The only thing certain about Liz Truss’ U-turn over the 45p tax rate is: it’s going to be worse for her than it looks. The Prime Minister told the BBC point blank on Sunday morning that the tax cut for the highest earners would go ahead; Kwasi Kwarteng, the Chancellor, told the press it would stay as late as 10.30pm on Sunday night (2 October). So the midnight capitulation throws the whole Tory growth strategy into disarray, and severely undermines their competence and cohesion.
Architects of the tax cut, such as Mark Littlewood of the right-wing think tank the Institute for Economic Affairs, are now saying the sums involved are a “rounding error”. Kwarteng has called the cancelled tax cut “a distraction”, to be easily brushed aside.
But the Tories’ entire growth strategy revolves around boosting incentives for the rich, and overtly rejecting redistribution of wealth to the poorest. So handing the richest 1.5 per cent of taxpayers a cool £7 billion over the next five years was no rounding error. It was meant to be a signal of intent – both to the markets and voters – and now it’s gone.
What unnerved the markets last week was not any single tax giveaway but the cumulative effect on confidence of scheduling £161bn of tax cuts without (a) an independent assessment of their effects on growth; (b) concrete proposals on borrowing and future spending cuts; and (c) any proof that the massive deregulation drive Truss is planning will work. Indeed, most professional opinion – outside the deeply ideological circle of ultra-right wing economists Truss listens to – is that it will not work. Truss is right that Britain’s problem is stagnant growth. But unless the Tories reverse out of hard Brexit, the only possible drivers of increased growth are investment, increasing workers’ skills, and higher incomes for lower paid workers and blighted communities. Wealth does not “trickle down” in an economy as blighted by inequality as ours: it surges upwards, whenever there is growth.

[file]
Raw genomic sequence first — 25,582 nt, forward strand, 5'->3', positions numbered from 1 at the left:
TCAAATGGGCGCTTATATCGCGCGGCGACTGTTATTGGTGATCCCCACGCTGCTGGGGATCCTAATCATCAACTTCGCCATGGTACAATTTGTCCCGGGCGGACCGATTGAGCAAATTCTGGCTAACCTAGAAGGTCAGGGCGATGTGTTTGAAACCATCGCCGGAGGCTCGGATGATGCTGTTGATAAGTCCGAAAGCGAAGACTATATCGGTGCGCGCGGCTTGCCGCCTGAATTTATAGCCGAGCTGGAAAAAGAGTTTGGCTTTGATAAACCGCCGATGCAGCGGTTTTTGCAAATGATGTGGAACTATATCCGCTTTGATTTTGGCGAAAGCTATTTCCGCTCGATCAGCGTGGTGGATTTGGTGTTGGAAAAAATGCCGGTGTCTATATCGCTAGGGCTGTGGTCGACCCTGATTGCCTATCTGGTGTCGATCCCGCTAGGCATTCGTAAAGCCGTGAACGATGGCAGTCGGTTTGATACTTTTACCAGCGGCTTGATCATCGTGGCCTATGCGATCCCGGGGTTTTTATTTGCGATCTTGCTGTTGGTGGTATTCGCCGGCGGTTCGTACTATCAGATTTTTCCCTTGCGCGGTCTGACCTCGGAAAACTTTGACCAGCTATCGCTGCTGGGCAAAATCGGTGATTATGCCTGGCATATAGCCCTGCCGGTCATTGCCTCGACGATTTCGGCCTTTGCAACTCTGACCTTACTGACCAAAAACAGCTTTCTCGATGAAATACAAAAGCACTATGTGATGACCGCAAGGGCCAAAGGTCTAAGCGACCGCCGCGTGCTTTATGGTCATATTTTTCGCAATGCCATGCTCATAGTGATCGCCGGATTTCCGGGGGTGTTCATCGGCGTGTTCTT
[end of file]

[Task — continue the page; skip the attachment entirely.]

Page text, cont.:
So, even with the Bank of England busy buying up government debt, the yield on a ten-year UK government bond is above 4 per cent as I write, double what it was in mid-August, meaning the bonds are falling in value. The markets are punishing Truss neither for the original move, nor for the U-turn. They are punishing the Tories for running out of economic road. They’re in a Brexit cul-de-sac of their own design, and out of ideas for how we get out of it.
Politically, this is not just a mixture of farce and circus. It shows that deep faultlines remain within the parliamentary Conservative Party.
The 14 MPs who publicly opposed abolishing the 45p tax rate were not Red Wall-ers, whose constituents are at the other end of the income scale from those who would have gained. They were One Nation Tories from places like Suffolk, Wiltshire and Dorset. Behind them stand 132 Tory MPs who publicly backed Rishi Sunak for the Conservative leadership, and who plainly believe Truss’s entire plan is rubbish. Red Wall voters should be seething at this.
For Labour, the event is a double whammy. If the Tories now say “we listened”, Labour can say “to us”. And if the whole government strategy now looks incoherent, Labour’s does not. Last week Rachel Reeves, the shadow chancellor, outlined a clear alternative: a return to growth through state-led green investment and wealth redistribution.
And it’s not over. When the Office for Budget Responsibility gets its hands on Kwarteng’s full programme of spending cuts, borrowing costs and real – as opposed to “illustrative” – growth projections, the basic problem of his plan will be revealed: it won’t work because it’s not fair.
[See also: Liz Truss has already proved to be the worst Tory prime minister yet]